by Robert Evans Wilson, Jr.
My sons recently started to talk about being cool, and I recalled my own teenage years and the need to be cool. That driving desire dictated the clothes I wore, the music I listened to and what subjects I became conversant in. But despite all my motivation and effort, it remained elusive.
When I look back, I can see all I really wanted was to be accepted, liked and admired. But whatever I tried, I never quite felt cool enough. The problem was I didn’t really understand the term until I’d spent a few years living and working in the real world.
I explained to my kids, “Cool is when there’s a problem and you do not get upset by it. When everyone else is panicking, rushing around and overreacting, the cool person is the one who stays calm, assesses the situation, then makes a reasoned decision on what to do.”
One day, I’ll tell them about Frances Healan, my friend who completely owned this concept. Healan walked with a limp, and I learned she had suffered a severe injury to her hip and pelvis. Her doctor told her she would never walk again; his diagnosis was unacceptable. She had three daughters and two sons, all less than two years apart, with whom she had to keep up. Instead, she ignored the pain and struggled with crutches, and then canes, before walking under her own power again. I never heard her mention the great pain she continued to endure.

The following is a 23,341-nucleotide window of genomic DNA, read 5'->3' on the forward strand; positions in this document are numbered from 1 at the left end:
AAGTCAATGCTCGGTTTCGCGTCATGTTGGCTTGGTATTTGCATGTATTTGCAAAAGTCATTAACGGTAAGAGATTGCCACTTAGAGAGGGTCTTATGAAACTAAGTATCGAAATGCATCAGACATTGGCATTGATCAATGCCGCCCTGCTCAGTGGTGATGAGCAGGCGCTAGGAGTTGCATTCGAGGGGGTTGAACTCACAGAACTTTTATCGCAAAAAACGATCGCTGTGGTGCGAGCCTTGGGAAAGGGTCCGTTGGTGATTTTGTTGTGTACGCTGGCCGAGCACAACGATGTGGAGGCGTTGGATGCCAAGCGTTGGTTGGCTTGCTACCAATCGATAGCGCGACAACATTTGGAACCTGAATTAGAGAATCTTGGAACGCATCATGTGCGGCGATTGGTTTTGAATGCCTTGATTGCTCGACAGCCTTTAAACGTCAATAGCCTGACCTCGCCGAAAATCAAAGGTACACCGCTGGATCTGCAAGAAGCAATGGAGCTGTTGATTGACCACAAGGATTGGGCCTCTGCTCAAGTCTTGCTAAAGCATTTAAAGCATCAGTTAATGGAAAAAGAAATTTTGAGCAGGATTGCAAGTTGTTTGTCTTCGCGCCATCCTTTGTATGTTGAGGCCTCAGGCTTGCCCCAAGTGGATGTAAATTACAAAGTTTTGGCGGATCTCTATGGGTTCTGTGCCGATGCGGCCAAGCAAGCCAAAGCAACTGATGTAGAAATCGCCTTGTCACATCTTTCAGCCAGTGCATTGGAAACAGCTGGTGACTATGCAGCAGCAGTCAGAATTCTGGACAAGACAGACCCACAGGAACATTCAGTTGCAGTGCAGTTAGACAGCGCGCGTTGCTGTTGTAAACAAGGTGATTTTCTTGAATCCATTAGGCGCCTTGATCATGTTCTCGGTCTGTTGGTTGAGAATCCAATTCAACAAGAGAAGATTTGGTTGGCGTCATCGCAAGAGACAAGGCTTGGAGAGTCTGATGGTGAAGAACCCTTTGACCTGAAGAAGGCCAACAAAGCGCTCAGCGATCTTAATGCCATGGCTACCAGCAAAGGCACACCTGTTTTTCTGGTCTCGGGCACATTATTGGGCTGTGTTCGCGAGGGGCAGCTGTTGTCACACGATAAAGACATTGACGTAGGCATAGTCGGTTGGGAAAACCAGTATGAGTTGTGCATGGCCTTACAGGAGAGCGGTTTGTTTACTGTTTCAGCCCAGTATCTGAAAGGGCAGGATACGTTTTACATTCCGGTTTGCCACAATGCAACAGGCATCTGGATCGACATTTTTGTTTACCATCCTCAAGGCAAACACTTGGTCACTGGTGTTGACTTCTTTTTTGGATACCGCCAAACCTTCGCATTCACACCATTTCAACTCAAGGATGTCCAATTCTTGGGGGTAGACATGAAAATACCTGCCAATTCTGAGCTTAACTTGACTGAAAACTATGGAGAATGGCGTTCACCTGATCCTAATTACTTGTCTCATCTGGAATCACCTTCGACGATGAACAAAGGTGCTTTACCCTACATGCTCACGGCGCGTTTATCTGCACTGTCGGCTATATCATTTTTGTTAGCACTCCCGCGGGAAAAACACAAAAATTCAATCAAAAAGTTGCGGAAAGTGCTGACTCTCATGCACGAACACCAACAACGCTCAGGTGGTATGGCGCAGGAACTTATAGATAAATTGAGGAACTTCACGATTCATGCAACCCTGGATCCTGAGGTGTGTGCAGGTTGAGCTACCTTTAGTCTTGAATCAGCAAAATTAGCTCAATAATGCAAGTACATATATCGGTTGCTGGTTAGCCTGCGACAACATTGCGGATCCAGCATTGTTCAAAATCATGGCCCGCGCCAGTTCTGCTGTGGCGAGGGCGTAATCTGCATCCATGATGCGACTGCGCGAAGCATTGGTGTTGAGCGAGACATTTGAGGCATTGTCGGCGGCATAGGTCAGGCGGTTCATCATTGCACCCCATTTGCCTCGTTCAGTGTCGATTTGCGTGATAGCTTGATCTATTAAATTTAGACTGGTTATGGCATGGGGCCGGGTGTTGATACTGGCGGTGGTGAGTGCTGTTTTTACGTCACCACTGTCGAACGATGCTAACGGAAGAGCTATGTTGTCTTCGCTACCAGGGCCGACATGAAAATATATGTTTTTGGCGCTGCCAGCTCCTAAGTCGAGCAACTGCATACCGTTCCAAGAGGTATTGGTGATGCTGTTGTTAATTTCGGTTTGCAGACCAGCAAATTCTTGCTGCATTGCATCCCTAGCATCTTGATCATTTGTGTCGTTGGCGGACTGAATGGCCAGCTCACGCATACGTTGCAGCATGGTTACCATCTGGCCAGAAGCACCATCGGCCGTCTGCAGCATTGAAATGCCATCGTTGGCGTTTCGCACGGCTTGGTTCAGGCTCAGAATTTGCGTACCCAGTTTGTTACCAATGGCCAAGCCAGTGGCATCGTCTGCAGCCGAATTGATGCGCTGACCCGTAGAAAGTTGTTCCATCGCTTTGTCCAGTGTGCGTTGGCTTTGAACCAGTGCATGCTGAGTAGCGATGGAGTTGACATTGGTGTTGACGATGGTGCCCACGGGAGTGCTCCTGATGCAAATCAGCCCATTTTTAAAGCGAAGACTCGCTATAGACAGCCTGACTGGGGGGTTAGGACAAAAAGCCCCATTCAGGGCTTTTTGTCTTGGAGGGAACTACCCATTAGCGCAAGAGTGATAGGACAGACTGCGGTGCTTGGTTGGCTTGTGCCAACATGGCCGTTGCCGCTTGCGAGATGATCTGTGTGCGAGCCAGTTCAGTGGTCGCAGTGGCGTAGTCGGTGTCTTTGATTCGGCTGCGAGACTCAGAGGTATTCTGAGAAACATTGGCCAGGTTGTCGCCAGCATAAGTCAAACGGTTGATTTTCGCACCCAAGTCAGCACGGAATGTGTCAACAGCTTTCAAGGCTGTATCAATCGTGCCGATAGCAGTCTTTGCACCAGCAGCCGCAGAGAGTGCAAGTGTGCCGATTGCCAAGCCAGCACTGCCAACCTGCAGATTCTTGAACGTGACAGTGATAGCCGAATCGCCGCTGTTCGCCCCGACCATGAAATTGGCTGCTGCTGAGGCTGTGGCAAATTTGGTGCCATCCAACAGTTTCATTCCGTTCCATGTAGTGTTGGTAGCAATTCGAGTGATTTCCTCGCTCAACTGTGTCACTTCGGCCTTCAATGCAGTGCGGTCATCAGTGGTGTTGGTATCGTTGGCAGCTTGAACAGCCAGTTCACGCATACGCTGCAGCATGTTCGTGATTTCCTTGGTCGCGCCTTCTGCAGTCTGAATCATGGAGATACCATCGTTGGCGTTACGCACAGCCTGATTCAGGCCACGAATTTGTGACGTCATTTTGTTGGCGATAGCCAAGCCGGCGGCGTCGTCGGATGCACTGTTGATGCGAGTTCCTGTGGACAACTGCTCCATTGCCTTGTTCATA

I met her when my friend Tony started dating Becky, the wildest of her children, and I dated Becky’s best friend. It was while Tony and I waited for our dates to get ready that I learned Healan was an amazing conversationalist. She would talk of her family and friends, of movies and novels—pleasant stories that had no impact on my life or the world, and yet they were irresistibly soothing and peaceful. Meanwhile, with five rambunctious kids and their friends, hers was the house on the street where everything happened. It was a tumultuous environment of laughter one moment and tears the next, as young personalities came together then clashed. Nothing ever seemed to rattle Healan; she was always calm and relaxed.
Tony and Becky didn’t last very long, but I refused to give up those wonderful conversations and started showing up just to hang out. Over the years, I realized whenever my own life became a little stressed, I was drawn to the Healan household. Once there, I would sit and listen to Healan’s stories and absorb her serene energy. I was rejuvenated by her presence.
I never planned any of those visits; I would just start to feel the need and, before I knew it, was in the car driving. Those visits continued for years. Eventually, the cumulative responsibilities of work, marriage and children made my life too busy for the simple pleasure of spending an afternoon with Healan.
A few years ago, she died of lung cancer. Healan was never a smoker, but a critical spot on her lung was missed on a routine chest X-ray. Her oncologist said if he’d seen the X-ray when it was taken, he could have saved her life. Despite that, Healan was never bitter.
Even though I had not seen her in years, her children called me to visit on her last day. When I arrived, her daughter Judy said, “Look Mama, it’s Bobby Wilson.” Healan raised her head and said, “Bobby Wilson! Who’s dying?” We all laughed. That moment sums up her life for me. Even facing death, she maintained her sense of humor. She was quite simply the coolest person I’ve ever known.
Robert Evans Wilson, Jr. is a motivational speaker and humorist. He works with companies that want to be more competitive and with people who want to think like innovators. For more information on Wilson’s programs, visit www.jumpstartyourmeeting.com.